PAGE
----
For most of us, social media and the internet has become a normal part of everyday life. We use these platforms daily to communicate, share, and connect with friends, family, colleagues and strangers. But despite being more connected than ever, are we any better off? Are we any happier?
SOCIAL MEDIA MAKES US FEEL LONELY + DEPRESSED
Although many of us use social media platforms for entertainment and to feel connected to those we care about, some research has shown that frequent use of such platforms can actually make us feel the exact opposite – lonely and unhappy.
One recent study has shown that using Facebook frequently predicted a decline in moment-to-moment happiness, as well as a general decrease in life satisfaction. Participants were texted five times a day and asked about how they felt in the current moment, as well as their overall life satisfaction. Questions included things like how the participants currently felt, if they felt lonely or sad, how much time they had spent on Facebook, and how much direct human interaction they had had since the last text. The study revealed that the more participants used Facebook, the more they reported a lower level of current happiness, as well as overall life satisfaction. Interestingly, the study also supported the notion that direct interaction with others was linked to an increase in happiness over time.
SOCIAL MEDIA PROMOTES ENVY + JEALOUSY
Another group of research has also suggested that envy and jealousy also increase with the use of social media. Although many of us use social media as a way to stay up-to-date and informed on those around us, they also present an opportunity for social comparison and envy on an unprecedented scale. One particular study found that being a passive Facebook user, or “lurker” increased feelings of envy, jealousy, and even resentment toward the network itself.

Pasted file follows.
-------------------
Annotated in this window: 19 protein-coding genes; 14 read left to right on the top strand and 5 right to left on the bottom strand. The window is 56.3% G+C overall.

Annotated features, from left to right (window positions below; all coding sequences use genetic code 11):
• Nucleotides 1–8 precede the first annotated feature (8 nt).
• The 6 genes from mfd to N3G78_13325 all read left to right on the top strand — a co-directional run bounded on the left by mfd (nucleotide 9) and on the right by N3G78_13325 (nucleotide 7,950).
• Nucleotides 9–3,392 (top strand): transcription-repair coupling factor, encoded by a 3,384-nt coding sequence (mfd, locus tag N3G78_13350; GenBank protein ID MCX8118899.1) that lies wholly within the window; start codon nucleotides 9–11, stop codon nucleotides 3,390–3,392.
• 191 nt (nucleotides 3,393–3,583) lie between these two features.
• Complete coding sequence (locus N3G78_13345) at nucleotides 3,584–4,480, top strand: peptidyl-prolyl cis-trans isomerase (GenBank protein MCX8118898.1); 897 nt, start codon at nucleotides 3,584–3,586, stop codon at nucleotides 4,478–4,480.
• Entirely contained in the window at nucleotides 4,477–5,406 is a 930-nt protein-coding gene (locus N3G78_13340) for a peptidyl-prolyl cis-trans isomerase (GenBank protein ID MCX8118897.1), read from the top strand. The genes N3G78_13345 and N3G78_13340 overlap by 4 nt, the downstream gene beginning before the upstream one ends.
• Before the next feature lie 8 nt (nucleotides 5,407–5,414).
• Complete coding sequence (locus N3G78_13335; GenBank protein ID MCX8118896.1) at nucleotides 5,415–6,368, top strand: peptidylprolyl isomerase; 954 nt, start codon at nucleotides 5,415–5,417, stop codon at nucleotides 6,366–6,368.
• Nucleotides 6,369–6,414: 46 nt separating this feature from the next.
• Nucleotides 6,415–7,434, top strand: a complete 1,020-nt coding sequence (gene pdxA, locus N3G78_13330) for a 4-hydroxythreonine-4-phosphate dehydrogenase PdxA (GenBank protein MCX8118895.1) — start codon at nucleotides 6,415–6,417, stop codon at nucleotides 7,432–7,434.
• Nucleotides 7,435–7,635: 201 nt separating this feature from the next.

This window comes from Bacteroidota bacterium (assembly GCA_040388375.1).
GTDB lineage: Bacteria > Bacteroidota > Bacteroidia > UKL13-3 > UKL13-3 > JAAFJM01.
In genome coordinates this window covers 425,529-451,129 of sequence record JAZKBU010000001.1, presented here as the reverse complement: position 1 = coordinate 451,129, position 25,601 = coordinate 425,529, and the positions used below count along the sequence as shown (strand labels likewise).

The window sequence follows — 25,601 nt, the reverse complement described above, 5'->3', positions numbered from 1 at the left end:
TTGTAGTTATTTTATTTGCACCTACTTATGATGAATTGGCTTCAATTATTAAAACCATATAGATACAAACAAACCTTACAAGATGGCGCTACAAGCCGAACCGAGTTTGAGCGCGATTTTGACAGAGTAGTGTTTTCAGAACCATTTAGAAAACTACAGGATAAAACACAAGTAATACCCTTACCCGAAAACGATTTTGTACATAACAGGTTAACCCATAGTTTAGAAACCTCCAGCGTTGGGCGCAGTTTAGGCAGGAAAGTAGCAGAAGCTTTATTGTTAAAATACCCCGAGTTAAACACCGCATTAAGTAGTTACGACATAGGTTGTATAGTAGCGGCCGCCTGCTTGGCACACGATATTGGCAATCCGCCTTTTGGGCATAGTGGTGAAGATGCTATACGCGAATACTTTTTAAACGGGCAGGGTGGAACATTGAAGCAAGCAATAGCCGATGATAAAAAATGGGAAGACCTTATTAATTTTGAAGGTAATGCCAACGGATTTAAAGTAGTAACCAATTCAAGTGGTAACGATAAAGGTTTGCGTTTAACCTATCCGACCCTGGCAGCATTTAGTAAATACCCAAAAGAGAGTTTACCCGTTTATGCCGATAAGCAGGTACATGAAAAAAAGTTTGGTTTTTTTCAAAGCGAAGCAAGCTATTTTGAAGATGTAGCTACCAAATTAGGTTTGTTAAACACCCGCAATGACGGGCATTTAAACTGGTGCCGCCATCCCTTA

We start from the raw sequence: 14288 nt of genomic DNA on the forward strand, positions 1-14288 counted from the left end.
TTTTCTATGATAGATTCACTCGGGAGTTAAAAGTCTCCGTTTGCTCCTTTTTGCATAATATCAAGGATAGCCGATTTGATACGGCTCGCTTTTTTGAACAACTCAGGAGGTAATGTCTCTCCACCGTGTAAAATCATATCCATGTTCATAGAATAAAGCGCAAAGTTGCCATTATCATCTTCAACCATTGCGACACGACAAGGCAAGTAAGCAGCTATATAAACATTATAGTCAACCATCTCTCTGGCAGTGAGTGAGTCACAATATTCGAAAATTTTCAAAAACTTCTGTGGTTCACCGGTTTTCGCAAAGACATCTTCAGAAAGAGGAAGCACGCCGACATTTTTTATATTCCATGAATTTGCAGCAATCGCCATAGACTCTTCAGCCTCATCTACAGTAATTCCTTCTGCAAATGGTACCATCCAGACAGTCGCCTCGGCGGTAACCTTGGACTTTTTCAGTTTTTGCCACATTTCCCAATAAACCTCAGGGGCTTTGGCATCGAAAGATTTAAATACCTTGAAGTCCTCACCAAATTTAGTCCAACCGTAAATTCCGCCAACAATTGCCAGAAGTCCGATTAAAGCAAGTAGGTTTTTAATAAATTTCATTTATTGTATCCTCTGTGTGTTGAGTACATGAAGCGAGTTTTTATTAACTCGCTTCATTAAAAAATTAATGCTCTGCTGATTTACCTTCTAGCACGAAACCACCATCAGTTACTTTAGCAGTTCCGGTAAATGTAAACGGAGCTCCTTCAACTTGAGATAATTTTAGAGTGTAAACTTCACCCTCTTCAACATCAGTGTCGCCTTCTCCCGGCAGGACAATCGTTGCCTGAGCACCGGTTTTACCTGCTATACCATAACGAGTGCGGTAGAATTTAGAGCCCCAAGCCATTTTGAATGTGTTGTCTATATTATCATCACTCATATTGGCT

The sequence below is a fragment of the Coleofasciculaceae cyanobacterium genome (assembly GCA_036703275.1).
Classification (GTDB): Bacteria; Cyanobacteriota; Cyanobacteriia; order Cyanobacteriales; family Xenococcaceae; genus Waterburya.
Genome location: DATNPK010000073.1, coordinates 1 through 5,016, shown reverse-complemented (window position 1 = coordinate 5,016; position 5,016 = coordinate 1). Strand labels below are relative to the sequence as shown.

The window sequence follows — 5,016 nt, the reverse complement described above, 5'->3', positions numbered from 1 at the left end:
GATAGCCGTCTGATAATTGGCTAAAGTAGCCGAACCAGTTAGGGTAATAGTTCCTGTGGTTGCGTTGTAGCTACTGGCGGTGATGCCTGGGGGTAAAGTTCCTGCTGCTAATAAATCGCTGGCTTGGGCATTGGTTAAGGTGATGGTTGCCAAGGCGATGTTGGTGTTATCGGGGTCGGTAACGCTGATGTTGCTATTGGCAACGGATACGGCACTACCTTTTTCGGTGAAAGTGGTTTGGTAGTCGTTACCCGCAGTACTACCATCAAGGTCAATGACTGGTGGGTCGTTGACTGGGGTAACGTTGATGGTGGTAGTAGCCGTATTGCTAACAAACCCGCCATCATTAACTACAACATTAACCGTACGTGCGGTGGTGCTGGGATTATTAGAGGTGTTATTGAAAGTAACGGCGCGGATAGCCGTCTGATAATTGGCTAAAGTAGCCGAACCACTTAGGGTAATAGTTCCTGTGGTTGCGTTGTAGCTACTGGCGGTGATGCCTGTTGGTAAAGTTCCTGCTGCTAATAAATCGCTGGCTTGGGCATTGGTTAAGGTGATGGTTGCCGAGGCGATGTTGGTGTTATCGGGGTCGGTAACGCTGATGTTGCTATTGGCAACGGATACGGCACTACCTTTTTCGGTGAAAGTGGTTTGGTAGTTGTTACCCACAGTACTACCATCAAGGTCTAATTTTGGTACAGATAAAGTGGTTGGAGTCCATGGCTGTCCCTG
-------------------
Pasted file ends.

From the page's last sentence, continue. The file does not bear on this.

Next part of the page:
Not only that, the study found that viewing the accomplishments and lives of like-minded peers on social networks exacerbated the negative emotions of social comparison.
These findings seem to be congruent with a lot of other research out there that has linked excessive or frequent internet usage with a variety of mental health issues such as low self-esteem, loneliness, depression, social phobia, and even suicidal thoughts.
IT’S ADDICTIVE + REINFORCING
Although internet addiction lacks many of the physical symptoms characteristic of drug and alcohol addiction, many are still prone to developing a psychological dependence on their technology. This is partly because our brains crave the rewards often associated with social media. Random notifications and the endless flow of information on our feeds stimulate the production of two main chemical rewards – dopamine and oxytocin. Dopamine causes us to search, seek, and desire novelty – which naturally makes us curious to explore and consume new information. Oxytocin, known for its ability to affect feelings of intimacy and bonding, is the stimulant for good feelings of love, empathy, trust, and compassion. When we post, comment, like, or share, and receive the same in return, our oxytocin levels rise and we feel more connected, included, and happy. The stimulation of social media not only makes us feel good but leaves us wanting more.
However, despite all the research currently being done on mental health and internet usage, the reason why these links exist is still not completely understood and will require further study.
What is important to note is that how you spend your time online can have very real consequences to your health and well-being. While avoiding social media and online activities is likely unsustainable for most, creating mindful digital practices can make all the difference.
TO GET STARTED WE RECOMMEND:
- Use apps like RescueTime to help monitor how much time you are spending online
- Establishing set times throughout your day or week where you disconnect from all things digital or use Freedom’s scheduling feature to set recurring blocks of your worst digital distractions (i.e. In the mornings while you get ready or during family night)
- Disconnecting from all things digital an hour before bedtime
- Schedule Freedom to block distractions across all your devices while at work or during family times
- Enjoy device-free meals
- Try to monotask and be aware of multitasking
- Set aside specific times during the day for digital activities (i.e. during your afternoon slump, or at the end of the day)